Met puts best foot forward
Robert G. VanStryland | Denton, TX USA | 08/08/2002
(5 out of 5 stars)
"The Metropolitan Opera went all out to make its production of this rarely performed work a success. The sets are beautiful and match the music perfectly. The conducting and playing could hardly be bettered. Scotto is nearly perfect in the title role (just a few years earlier she would have been absolutely perfect). Domingo was at his best as Paolo. Nevertheless, veteran baritone Cornell MacNeil nearly steals the show as the nasty, brutish Gianciotto. At this stage of his career, his voice was no longer beautiful, but it still had the range, power, and expressiveness to personify this evil character. The opera falls somewhat short of being an unqualified musical masterpiece, but it is a fascinating and dramatically effective work and has some stunning scenes, including the longest battle scene I have ever seen on stage in an opera theater (Die Walkure, Act III Scene 1 is shorter and the actual battle seems always to take place off stage). I recommend that you get this one. You won't be bored."
Francesca da Rimini at the Met (DVD)
David Edgley | Nottingham United Kingdom | 07/12/2002
(5 out of 5 stars)
"Francesca da Rimini is a fascinating opera and in parts - the end of act 1, the second half of Act 3 - truly magical. It is not the sort of opera which would take kindly to a minimalist production or to updating, so - in this case - the lavish sets and costumes provided by the Met are entirely appropriate and highly effective (though I do wish the audience would refrain from applauding the scenery). The opera stands or falls by the casting of Francesca and Paolo and in this production it definitely stands. In 1984, Placido Domingo was a dashing and handsome Paolo acting with verve and on top vocal form. We perhaps too often take him for granted because he has been so good for so long. Francesca is supposed to be young and beautiful. Renata Scotto is neither, but for much of the time she makes you think that she is. Her acting is most certainly of the operatic variety, but it works. At this stage in her career, when she is called upon to deliver the highest notes her voice turns hard and wobbles - fortunately there are not that many of the highest notes in this part. The rest of the voice remains gorgeous and infinitely expressive. Levine and the Met orchestra play superbly."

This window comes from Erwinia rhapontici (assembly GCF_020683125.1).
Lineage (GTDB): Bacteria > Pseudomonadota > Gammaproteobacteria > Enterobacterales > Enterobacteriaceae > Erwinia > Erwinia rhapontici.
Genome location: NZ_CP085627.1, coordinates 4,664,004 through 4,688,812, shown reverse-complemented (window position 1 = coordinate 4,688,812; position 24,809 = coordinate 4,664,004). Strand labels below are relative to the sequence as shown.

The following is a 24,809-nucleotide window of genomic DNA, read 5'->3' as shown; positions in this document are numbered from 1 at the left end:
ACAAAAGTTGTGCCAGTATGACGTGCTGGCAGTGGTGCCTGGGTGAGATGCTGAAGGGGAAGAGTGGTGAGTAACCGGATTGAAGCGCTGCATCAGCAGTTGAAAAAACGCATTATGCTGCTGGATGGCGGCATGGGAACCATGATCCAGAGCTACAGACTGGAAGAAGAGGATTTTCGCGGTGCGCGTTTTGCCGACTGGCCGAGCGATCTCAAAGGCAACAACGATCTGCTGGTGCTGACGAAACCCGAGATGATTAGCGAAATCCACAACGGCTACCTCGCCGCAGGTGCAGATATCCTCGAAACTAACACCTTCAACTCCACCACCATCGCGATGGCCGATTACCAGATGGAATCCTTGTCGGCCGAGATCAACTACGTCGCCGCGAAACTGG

Kyle E. Lockhart | Texas USA | 02/22/2006
(5 out of 5 stars)
"Being too young to have ever experienced Scotto live, I was confused as to why Met audiences held her so high in her heyday. I had heard her recordings and thought she was interesting but that her floppy high notes were a major turnoff. Then, I saw this DVD. I completely understand her appeal now. She is magnetic and (I can't believe I am saying this) the loose high notes didn't even bother me. Everything else in this production is high quality as well. If you are a fan of Scotto, this is a must have. Also, the score of this piece is worth hearing and I haven't heard it done better than this (in fact, it is hard to find many recordings of this at all)..."
Thumb and a Half Down for Da Rimini
E. DeGeorge | Loudon, TN | 10/11/2008
(3 out of 5 stars)
"I love opera and I'm not picky, so it isn't often that I watch an opera and say, "Gee, when is this going to be over?" But the Met's 1984-85 production of Zandonai's Francesca da Rimini had that effect on me. The staging in the first scene was absurd. As I looked at the little garden in the center of the stage, I kept wondering who had died, for it appeared to be a coffin covered with silk flowers. The action at the meeting of Francesca and Paolo was so hidden that if I hadn't been watching via video, instead of from third balcony, I couldn't have possibly seen it. The battle scene was staged better.
Voices were top notch. Domingo and Scotto lovers wouldn't be disappointed at that. But the acting was so incredibly stilted and ridiculous that I could hardly bear it. This was exacerbated by the fact that Zandonai writes so much interlude that the performers are forced to stalk about the stage acting aimlessly.
The use of Arthurian lore in the central love scene is interesting, but I didn't think it was supported well musically. By the time they kiss, we should be longing with them. I wasn't. Meanwhile, on stage, Domingo is jerking Scotto across the bed in some kind of rag doll style move that reminded me more of puppetry than passion. Renata's decision to turn upside down for the last kiss was, in my estimation, a theatrical mistake.
So the question remains, "Did Franscesca and Paolo deserve to go to Dante's hell?" Based on this production, I'd have to say yes!"